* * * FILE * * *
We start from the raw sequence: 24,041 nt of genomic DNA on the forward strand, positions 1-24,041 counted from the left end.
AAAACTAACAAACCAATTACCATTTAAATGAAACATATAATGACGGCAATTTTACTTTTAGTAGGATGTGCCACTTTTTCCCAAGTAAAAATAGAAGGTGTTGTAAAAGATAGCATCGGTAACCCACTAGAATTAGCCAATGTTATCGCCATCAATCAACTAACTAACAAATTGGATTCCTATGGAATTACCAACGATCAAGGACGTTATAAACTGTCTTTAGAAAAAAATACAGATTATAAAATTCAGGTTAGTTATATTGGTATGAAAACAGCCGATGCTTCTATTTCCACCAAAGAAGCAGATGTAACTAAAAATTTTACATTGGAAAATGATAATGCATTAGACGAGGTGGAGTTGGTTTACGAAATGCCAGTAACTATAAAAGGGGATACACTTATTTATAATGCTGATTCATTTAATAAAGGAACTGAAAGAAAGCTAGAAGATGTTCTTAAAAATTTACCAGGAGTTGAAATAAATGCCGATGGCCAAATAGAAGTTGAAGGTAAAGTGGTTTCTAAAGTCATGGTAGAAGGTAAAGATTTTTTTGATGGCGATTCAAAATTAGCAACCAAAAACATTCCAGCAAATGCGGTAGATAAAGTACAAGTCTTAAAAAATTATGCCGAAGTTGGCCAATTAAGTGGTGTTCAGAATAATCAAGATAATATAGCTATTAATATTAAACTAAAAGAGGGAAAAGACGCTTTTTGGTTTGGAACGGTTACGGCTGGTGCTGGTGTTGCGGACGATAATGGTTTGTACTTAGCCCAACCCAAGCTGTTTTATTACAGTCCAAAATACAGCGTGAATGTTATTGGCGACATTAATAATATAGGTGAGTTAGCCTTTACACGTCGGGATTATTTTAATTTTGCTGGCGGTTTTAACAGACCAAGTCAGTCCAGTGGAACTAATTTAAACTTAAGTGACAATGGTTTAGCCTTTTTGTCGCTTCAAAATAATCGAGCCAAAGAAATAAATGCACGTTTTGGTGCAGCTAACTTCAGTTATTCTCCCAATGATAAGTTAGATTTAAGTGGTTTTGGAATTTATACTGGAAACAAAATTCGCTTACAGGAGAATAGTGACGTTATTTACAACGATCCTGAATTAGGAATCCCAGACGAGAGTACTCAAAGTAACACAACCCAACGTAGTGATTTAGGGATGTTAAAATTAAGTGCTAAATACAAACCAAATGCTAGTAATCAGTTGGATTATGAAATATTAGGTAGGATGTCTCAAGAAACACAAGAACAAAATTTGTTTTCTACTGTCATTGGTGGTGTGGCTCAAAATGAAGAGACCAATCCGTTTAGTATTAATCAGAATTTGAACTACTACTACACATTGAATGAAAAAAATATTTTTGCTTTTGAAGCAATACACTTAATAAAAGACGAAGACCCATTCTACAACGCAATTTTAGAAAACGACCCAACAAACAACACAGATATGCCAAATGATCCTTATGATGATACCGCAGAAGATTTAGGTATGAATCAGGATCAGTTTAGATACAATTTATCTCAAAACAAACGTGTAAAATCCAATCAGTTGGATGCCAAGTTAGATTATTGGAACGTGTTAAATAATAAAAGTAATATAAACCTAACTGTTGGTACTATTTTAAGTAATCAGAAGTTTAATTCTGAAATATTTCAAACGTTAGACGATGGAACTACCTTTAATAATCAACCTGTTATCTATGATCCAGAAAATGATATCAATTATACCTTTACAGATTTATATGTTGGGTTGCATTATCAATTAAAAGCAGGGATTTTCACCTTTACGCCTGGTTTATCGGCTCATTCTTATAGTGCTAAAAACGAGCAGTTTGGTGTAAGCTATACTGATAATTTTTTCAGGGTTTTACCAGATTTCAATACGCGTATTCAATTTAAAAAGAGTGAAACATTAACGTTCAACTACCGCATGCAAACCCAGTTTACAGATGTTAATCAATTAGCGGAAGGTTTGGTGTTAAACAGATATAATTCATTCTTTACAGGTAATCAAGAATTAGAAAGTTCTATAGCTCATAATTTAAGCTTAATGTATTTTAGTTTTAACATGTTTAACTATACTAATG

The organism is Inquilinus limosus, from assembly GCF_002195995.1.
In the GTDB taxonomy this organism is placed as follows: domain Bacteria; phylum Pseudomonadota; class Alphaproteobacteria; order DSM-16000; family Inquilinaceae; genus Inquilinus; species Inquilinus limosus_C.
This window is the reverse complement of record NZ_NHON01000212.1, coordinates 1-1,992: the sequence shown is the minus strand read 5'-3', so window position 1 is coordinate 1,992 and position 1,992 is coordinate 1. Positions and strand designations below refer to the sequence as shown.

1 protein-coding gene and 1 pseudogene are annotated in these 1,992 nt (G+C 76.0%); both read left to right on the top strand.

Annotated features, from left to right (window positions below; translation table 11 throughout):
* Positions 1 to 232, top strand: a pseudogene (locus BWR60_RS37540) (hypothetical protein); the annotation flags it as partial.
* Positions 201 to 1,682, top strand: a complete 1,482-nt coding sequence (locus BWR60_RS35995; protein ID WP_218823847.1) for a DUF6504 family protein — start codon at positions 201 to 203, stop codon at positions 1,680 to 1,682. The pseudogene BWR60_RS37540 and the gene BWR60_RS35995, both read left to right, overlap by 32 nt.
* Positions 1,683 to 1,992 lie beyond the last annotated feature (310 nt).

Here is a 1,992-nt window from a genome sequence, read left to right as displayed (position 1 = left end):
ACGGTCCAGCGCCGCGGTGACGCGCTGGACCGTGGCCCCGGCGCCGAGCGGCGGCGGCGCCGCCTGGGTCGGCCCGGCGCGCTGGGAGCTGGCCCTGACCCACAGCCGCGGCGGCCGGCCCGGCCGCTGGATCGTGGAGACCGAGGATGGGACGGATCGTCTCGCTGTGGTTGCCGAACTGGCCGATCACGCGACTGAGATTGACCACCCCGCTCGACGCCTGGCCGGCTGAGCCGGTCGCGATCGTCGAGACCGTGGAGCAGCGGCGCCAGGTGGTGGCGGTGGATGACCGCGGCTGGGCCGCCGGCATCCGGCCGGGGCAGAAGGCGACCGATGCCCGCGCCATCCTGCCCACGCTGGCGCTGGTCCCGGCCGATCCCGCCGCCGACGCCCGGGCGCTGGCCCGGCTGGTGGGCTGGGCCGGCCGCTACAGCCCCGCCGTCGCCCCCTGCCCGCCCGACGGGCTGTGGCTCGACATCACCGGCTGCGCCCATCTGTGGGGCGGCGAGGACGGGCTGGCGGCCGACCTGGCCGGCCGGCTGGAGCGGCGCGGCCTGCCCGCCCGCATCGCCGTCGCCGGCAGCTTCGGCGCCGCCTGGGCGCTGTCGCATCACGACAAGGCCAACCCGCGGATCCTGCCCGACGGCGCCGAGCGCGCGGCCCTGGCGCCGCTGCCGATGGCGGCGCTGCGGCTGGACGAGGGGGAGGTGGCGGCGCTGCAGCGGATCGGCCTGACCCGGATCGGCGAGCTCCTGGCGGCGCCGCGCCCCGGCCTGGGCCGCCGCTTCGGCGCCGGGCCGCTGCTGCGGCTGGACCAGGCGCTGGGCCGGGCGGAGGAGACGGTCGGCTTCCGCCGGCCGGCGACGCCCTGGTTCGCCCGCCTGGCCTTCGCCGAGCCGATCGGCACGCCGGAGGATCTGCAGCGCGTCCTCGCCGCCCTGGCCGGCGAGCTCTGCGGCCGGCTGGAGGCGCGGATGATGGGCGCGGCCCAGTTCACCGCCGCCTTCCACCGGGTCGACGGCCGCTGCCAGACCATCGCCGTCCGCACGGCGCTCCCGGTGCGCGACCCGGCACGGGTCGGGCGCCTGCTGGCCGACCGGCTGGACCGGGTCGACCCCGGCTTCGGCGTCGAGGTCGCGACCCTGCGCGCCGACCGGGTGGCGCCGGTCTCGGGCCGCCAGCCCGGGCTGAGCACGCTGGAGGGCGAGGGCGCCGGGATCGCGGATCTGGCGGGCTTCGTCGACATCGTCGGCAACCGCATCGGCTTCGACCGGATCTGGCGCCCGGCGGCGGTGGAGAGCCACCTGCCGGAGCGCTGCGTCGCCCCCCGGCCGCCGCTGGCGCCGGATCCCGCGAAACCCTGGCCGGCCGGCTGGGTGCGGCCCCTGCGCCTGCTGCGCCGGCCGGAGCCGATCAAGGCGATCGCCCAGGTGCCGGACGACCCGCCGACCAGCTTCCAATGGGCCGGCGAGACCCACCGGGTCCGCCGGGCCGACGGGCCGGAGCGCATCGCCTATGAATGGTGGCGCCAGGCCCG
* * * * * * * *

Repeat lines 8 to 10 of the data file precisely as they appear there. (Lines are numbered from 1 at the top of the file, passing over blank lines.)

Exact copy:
* Positions 1 to 232, top strand: a pseudogene (locus BWR60_RS37540) (hypothetical protein); the annotation flags it as partial.
* Positions 201 to 1,682, top strand: a complete 1,482-nt coding sequence (locus BWR60_RS35995; protein ID WP_218823847.1) for a DUF6504 family protein — start codon at positions 201 to 203, stop codon at positions 1,680 to 1,682. The pseudogene BWR60_RS37540 and the gene BWR60_RS35995, both read left to right, overlap by 32 nt.
* Positions 1,683 to 1,992 lie beyond the last annotated feature (310 nt).